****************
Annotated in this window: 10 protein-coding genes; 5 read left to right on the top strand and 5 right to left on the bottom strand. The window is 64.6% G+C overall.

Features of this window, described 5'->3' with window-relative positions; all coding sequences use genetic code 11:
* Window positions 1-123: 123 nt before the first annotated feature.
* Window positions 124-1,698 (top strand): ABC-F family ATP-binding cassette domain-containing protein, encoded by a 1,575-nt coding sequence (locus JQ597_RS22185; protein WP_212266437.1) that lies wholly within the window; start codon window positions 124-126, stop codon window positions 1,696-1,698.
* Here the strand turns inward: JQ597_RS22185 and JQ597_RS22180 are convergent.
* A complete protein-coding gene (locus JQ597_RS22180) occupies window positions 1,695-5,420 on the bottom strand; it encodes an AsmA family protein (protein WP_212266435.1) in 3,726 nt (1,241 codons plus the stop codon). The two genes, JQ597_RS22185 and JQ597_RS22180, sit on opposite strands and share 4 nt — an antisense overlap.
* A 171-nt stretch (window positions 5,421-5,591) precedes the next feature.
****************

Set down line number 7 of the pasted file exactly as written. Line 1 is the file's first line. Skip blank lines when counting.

* A 171-nt stretch (window positions 5,421-5,591) precedes the next feature.